Can Contrast-Enhanced Harmonic Endoscopic Ultrasonography Differentiate Malignancy from Benign Disease?

Article information

Clin Endosc. 2018;51(1):5-7
Publication date (electronic) : 2018 January 31
doi :
Division of Gastroenterology, Department of Internal medicine, Soonchunhyang University College of Medicine, Cheonan Hospital, Cheonan, Korea
Correspondence: Tae Hoon Lee Division of Gastroenterology, Department of Internal Medicine, Soonchunhyang University College of Medicine, Cheonan Hospital, 31 Suncheonhyang 6-gil, Dongnam-gu, Cheonan 31151, Korea Tel: +82-41-570-3662, Fax: +82-41-574-5762, E-mail:
Received 2018 January 2; Revised 2018 January 10; Accepted 2018 January 11.

See “Clinical Value of Contrast-Enhanced Harmonic Endoscopic Ultrasonography in the Differential Diagnosis of Pancreatic and Gallbladder Masses” by Galam Leem, Moon Jae Chung, Jeong Youp Park, et al., on page [Related article:] 80-88.

Endoscopic ultrasonography (EUS) was developed in the 1980s and is now commonly used for diagnosis and treatment of pancreatobiliary disease. Diagnostic and interventional EUS techniques are diverse and include the detection of small pancreatic or biliary lesions, tumor staging, tumor and cyst ablation, and biliary drainage. However, conventional diagnostic EUS has several limitations. First, the sensitivity and specificity of diagnostic EUS relies on the experience of the endoscopist. Second, EUS cannot be used to assess tumor vascularity and hemodynamics. Third, the use of imaging techniques alone has not proven to be an adequate replacement for pathologic diagnosis. Finally, recent advances in computed tomography (CT) and magnetic resonance imaging (MRI) techniques have allowed for the collection of more objective and comprehensive data than was previously possible. Addressing some of the limitations of EUS, newer techniques have been developed that improve characterization of detected lesions. One of these techniques, EUS-guided fine needle aspiration or biopsy (EUS-FNA/B), represents a major advancement in the diagnosis of pancreatic tumors. To improve the histological yield, novel EUS-FNA needles with core or sharp tips have recently been developed. However, despite EUS-FNA/B having a cytological and histological diagnostic accuracy as high as 95% for pancreatic masses, there is still a need for simpler and less invasive methods [1-5].

Contrast-enhanced harmonic ultrasonography (CH-EUS) is a new emerging diagnostic technology that can be used to assess blood flow inside tissues. CH-EUS may improve the detectability of tumors, and allow characterization of tumor vascularity. Whereas a Doppler image can detect large vascular lesions, CH-EUS takes advantage of the high image resolution of EUS and identifies smaller vessels by using microbubbles. It is also able to selectively depict microbubble signals from ultrasound contrast agents [1-4]. Thus, CH-EUS may be able to provide real-time information about a tumor, as compared to Doppler, CT, or MRI. Recently developed techniques for EUS system include tissue harmonic echo, elastography, and contrast enhancement.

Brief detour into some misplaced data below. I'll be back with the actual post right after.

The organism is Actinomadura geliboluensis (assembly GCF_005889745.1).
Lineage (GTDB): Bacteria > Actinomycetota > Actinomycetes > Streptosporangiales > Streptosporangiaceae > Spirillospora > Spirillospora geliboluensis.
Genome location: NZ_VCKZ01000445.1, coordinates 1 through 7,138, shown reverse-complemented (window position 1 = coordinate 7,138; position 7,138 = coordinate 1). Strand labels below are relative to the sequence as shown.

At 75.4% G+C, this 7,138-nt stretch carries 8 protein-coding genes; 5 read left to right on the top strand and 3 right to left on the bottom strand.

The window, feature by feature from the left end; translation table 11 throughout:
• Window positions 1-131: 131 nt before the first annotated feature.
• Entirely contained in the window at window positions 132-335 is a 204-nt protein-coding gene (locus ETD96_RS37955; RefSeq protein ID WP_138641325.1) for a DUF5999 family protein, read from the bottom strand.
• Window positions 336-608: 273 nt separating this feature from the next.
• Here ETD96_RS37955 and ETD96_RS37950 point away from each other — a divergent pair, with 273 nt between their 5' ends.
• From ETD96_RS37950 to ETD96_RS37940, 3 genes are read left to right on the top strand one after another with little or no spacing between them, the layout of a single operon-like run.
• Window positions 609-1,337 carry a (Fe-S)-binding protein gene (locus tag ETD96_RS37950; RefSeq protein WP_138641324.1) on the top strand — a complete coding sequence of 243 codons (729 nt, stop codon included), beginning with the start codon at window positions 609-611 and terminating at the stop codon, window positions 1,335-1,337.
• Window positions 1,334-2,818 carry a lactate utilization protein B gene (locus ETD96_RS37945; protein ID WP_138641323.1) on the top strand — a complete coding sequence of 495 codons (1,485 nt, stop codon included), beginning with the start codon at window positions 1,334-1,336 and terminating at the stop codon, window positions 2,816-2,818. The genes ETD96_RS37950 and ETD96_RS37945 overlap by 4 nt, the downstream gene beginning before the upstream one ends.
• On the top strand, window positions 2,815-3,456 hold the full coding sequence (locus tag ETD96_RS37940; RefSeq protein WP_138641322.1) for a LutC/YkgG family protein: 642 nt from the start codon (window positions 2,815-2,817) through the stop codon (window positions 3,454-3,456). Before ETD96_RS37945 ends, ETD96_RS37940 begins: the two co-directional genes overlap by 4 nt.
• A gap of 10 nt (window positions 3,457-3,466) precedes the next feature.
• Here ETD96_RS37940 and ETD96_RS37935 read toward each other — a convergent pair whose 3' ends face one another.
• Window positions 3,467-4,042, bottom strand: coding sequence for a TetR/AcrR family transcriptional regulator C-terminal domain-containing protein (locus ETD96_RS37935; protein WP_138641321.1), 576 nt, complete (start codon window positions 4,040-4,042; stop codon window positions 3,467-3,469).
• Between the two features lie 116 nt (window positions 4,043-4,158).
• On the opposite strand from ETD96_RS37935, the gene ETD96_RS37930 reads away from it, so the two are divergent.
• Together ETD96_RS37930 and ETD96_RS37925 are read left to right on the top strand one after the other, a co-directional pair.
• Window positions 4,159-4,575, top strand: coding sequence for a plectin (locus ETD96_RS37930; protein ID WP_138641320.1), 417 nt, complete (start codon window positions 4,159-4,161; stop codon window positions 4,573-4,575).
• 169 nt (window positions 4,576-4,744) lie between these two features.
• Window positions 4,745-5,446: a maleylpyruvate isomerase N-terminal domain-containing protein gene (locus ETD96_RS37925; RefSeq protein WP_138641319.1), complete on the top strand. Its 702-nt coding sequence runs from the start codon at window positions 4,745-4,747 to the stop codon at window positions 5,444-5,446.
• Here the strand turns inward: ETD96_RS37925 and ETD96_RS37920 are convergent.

In a recent issue of Clinical Endoscopy, Leem et al. [6] reported the clinical value of CH-EUS in the differential diagnosis of pancreatic and gallbladder masses. While it was not possible to quantitatively measure the degree of enhancement on account of the retrospective study design, the results were sufficient to prove the superiority of CH-EUS over conventional EUS in the differentiation of solid pancreas lesions. The ability of EUS to evaluate both texture and enhancement pattern may improve diagnostic utility, particularly for pancreatic adenocarcinoma. The enhancement pattern alone showed higher sensitivity (82.0%) and specificity (87.9%) for ductaladenocarcinoma than echogenic pattern alone (sensitivity and specificity of 49.0% and 93.3%, respectively). When diagnosing neuroendocrine tumors, a combined hyperenhancement and homogeneous pattern on CH-EUS improved sensitivity from 81.1% to 85.3%, and specificity from 90.9% to 91.0%, when compared with a hyperenhancement pattern alone [6]. On the other hand, malignant gallbladder masses did not show a specific enhancement pattern on CH-EUS. For these tumors, the authors used the echogenic and vascular enhancement textures (inhomogeneous or homogeneous) for diagnosis. An inhomogeneous enhancement texture on CH-EUS was the most predictive parameter for diagnosing malignant masses, with a sensitivity of 97.1% [6].

Recent reports have shown that CH-EUS has a higher diagnostic accuracy for pancreatic cancers than conventional techniques [7-10]. While the benefits of CH-EUS over conventional EUS are readily apparent, a similar level of discrimination is possible with dynamic MRI or CT. Furthermore, CT or MRI is commonly performed prior to EUS and used as a reference. To determine if CH-EUS is superior to conventional methods, more research that directly compares the utility and accuracy of different modalities is required. Currently, EUS is used to supplement conventional imaging, particularly due to the limitations discussed above. While previous studies have reported superior sensitivity and specificity when using EUS, these reports show significant discrepancies among endoscopists, and often do not report objective findings.

Cancer staging, especially depends on the use of imaging techniques such as CT or MRI for objective characterization and differentiation. Recent improvements in conventional techniques have resulted in higher resolution images, which may widen the gap between these modalities and EUS still further. The role of EUS could change in the future as more research is completed, particularly, if EUS is able to alleviate the need for pathologic diagnosis. At present, EUS serves as a useful adjunct to conventional techniques and may provide additional information; the amount of information that it provides could be further increased through the use of CHEUS.